11. Press the W key to rewind to the beginning of the track.
  12. Press the space bar to audition your recording.

Where To Go From Here

As you gain experience recording guitars, you will want to get into the habit of recording a signal with all your effects along with a track of just the dry guitar signal. Having the dry signal is a great safety net and also allows for re-amping and using a copy of the source signal in new and creative ways.

To record the dry signal, see my previous post on the topic.


Now that you can configure Waveform 11 to record your GNX4, here’s to your success as a home recording artist. Have fun recording, and take the time to make multi-layered parts with different guitars or your guitar using different pickup switch settings. Using your Digitech GNX4 audio interface will be a great way to record your progress and also help with getting all those parts played correctly before you release your tracks.

If you would like to add to this content to help other folks, please contact me and let me know what you have in mind.

Multi-Output MIDI Drum Audio in Tracktion Waveform

If you haven’t been separating your MIDI drums into separate audio files In your DAW, this post will help you get familiar with the concept. As soon as you understand why you’d want to multi-output MIDI drum audio to separate tracks, you’ll wish you’d have started sooner. Follow the steps in this post to learn get better control of your drum kit pieces’ audio in a Tracktion Waveform project.

01 June 2020 – Written by Michael R. Myers

Skill Level: Intermediate

Separate Your Kit Pieces Now!

Separating your drums will require your plug-in of choice to support multiple audio channels. What this means is that you’ll configure the plug-in to send its kick drums on audio channel 1, the snare drum on channel 2, the cymbals on channel 3, etc. Most plug-ins will have a limit of channels available for routing, so you may have to get creative if you have a large kit and many pieces to output.

If you haven’t had your drum kit’s pieces recorded into separate audio tracks within your DAW, you’re about to learn how to get fine-grained control over each instrument. Having each instrument isolated to its own track, your EQ can be applied specifically to one instrument to allow you to get the results that may not be possible when every instrument is stored into a single track.

You can also use a sampler plug-in and configure multi-output MIDI drum audio. Some samplers have more channels available for configuration than others, so you’ll have to research your sampler and its specific output capabilities to determine how many channels there are to output.

Another reason to separate your pieces’ audio is to make mixing easier for you, or the person you hire to mix your tracks. Having the source audio available allows for easier manipulation and also for applying specific types of effects.

Finally, most DAWs support some sort of folder-like grouping so that all related tracks can fit under a main track. This organization helps visually to save space when they are compacted and out-of sight. It also makes it easy to mute or unmute the folder group during playback. So do yourself a favor and make a “drums” folder group and place your kit’s pieces under this group.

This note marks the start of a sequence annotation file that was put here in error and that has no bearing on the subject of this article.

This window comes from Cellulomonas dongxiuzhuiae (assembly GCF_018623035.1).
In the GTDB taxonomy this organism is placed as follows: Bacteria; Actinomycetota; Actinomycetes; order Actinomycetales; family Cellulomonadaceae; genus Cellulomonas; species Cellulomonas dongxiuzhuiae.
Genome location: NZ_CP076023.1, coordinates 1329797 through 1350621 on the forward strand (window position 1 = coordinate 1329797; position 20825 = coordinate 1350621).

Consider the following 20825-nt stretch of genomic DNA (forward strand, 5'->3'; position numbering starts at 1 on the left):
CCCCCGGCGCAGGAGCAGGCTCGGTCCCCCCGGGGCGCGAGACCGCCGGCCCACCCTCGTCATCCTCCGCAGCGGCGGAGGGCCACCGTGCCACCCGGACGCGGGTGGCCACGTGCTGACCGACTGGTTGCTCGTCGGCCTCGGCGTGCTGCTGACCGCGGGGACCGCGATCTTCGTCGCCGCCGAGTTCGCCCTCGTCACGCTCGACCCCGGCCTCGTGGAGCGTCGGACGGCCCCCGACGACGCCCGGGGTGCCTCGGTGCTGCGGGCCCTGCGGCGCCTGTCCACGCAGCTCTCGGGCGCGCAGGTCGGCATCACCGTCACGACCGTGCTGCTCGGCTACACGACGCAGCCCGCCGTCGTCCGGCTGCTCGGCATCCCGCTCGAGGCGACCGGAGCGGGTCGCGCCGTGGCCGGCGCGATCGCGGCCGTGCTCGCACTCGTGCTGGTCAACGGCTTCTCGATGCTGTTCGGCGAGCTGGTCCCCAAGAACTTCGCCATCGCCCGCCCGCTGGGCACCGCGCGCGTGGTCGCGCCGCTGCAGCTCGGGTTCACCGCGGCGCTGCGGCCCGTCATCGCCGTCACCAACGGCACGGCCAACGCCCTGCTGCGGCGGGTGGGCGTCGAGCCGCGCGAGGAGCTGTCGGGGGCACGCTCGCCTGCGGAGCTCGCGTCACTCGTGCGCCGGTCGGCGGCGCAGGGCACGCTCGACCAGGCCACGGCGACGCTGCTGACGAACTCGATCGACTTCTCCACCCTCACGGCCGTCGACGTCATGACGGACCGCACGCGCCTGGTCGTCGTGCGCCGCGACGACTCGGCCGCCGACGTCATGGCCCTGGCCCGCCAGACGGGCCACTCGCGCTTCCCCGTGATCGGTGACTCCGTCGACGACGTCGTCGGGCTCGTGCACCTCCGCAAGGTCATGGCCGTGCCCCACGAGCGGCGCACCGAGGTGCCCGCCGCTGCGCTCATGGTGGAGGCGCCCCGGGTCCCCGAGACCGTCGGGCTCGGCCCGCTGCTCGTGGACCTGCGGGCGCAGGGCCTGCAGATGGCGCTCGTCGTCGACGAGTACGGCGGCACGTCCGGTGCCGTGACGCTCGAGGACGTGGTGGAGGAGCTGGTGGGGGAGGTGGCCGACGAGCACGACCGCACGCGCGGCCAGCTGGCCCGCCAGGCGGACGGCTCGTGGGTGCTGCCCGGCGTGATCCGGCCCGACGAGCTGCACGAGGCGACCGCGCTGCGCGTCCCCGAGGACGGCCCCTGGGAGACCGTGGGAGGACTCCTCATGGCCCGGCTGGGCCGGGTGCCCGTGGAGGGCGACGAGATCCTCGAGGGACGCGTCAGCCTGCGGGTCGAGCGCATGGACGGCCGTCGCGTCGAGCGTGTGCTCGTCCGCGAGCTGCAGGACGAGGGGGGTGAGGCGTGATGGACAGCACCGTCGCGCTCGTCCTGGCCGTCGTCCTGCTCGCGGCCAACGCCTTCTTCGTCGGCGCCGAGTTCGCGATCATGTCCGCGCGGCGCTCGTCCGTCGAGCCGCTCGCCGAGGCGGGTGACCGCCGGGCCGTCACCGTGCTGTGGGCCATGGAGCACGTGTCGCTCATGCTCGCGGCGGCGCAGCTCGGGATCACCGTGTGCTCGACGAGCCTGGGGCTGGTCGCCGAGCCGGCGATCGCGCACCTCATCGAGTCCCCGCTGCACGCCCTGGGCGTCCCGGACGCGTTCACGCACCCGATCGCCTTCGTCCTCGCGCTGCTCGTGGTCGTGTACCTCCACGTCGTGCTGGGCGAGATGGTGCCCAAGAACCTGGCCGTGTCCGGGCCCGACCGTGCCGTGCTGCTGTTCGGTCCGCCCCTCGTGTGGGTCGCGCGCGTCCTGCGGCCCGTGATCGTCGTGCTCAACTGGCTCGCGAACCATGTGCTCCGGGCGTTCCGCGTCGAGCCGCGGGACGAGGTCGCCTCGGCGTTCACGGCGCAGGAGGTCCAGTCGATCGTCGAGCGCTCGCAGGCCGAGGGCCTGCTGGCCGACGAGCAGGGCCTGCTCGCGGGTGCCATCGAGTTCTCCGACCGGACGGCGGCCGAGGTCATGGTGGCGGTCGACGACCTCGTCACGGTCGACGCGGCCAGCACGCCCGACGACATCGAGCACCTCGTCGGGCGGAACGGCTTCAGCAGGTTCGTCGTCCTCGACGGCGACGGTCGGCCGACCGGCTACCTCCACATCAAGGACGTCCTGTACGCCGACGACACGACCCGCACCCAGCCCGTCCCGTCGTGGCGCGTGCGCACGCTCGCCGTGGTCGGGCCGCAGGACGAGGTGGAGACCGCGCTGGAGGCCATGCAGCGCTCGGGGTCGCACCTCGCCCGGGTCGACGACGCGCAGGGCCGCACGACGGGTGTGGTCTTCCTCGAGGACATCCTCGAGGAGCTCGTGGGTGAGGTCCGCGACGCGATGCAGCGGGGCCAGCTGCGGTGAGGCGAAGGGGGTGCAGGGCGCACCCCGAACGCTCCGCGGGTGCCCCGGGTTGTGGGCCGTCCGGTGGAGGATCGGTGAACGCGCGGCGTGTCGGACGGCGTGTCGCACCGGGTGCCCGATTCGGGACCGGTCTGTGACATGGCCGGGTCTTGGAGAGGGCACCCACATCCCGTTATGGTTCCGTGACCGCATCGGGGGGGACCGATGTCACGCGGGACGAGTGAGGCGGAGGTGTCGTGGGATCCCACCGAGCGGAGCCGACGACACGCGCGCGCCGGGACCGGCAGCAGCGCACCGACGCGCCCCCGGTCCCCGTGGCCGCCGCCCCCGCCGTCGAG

What You’ll Need to Get Started

Steps to Separate Drum Kit Pieces’ Audio

  1. Open your project in Waveform and delete all default tracks.
  2. Set your project’s beats-per-minute value, if desired. The default is 120 BPM. Note that it’s preferred to set it at the start of the project versus waiting until all of your tracks are in-place. Setting is located at bottom right-hand side of screen, above the Play transport. Click to change the value.
  3. Create a new track to hold your source MIDI drum pattern file. You can either create a new MIDI file or import an existing one. Name this track “MIDI Source”.Waveform-Create_MIDI_Source_Track
  4. Import or create your MIDI file on the “MIDI Source” track. Be certain it contains several drum kit pieces so that you’ll be able to see the audio separation technique working. Waveform will ask you if you want to retain a tempo if you bring in an existing MIDI file. As shown below, the MIDI I added has several instruments.Waveform-Add_MIDI_file_Multiple_Instruments
  5. Now that the MIDI pattern is in place, we need to define our drum plug-in instrument that will provide the drum kit’s audio output.  In addition, we will need to specify each drum kit component’s output audio channel so that each item has its own audio track.
  6. Add the MT Power Drumkit 2.0 plug-in to the “MIDI Source” track.
  7. While MT Power Drumkit is free, they do ask you for a monetary donation when the plug-in is invoked each time.  To skip this message, click the Skip button.  If you want to permanently  remove the screen, make a donation. Each time you re-open your saved Waveform project, you must open the plug-in and click the “Skip” button to get sound while it is the free version. If you donate, the nag screen goes away permanently.MTPowerDrumKit_Nag_Screen
  8. When the drum kit loads, you can click on the individual pieces and hear how each piece sounds. Note that all kit pieces will produce sound output at this point because they are all assigned to one output channel by default.